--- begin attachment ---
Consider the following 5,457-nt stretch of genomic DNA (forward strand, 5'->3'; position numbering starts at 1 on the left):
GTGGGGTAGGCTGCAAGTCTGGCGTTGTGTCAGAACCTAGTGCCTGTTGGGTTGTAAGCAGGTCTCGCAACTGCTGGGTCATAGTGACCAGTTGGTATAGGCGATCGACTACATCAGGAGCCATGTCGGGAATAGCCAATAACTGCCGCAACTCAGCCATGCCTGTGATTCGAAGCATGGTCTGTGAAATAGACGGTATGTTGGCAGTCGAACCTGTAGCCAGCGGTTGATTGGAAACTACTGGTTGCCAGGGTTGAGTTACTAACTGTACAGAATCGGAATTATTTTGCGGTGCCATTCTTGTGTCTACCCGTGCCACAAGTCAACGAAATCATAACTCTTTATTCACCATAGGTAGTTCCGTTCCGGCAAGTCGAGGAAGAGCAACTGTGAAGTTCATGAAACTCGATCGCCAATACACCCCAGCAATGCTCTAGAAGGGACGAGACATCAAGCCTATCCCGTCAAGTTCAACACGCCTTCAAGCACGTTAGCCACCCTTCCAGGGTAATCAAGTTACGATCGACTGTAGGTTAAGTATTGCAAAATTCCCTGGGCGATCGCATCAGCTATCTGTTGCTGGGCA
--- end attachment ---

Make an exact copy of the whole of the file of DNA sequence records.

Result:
Consider the following 5,457-nt stretch of genomic DNA (forward strand, 5'->3'; position numbering starts at 1 on the left):
GTGGGGTAGGCTGCAAGTCTGGCGTTGTGTCAGAACCTAGTGCCTGTTGGGTTGTAAGCAGGTCTCGCAACTGCTGGGTCATAGTGACCAGTTGGTATAGGCGATCGACTACATCAGGAGCCATGTCGGGAATAGCCAATAACTGCCGCAACTCAGCCATGCCTGTGATTCGAAGCATGGTCTGTGAAATAGACGGTATGTTGGCAGTCGAACCTGTAGCCAGCGGTTGATTGGAAACTACTGGTTGCCAGGGTTGAGTTACTAACTGTACAGAATCGGAATTATTTTGCGGTGCCATTCTTGTGTCTACCCGTGCCACAAGTCAACGAAATCATAACTCTTTATTCACCATAGGTAGTTCCGTTCCGGCAAGTCGAGGAAGAGCAACTGTGAAGTTCATGAAACTCGATCGCCAATACACCCCAGCAATGCTCTAGAAGGGACGAGACATCAAGCCTATCCCGTCAAGTTCAACACGCCTTCAAGCACGTTAGCCACCCTTCCAGGGTAATCAAGTTACGATCGACTGTAGGTTAAGTATTGCAAAATTCCCTGGGCGATCGCATCAGCTATCTGTTGCTGGGCA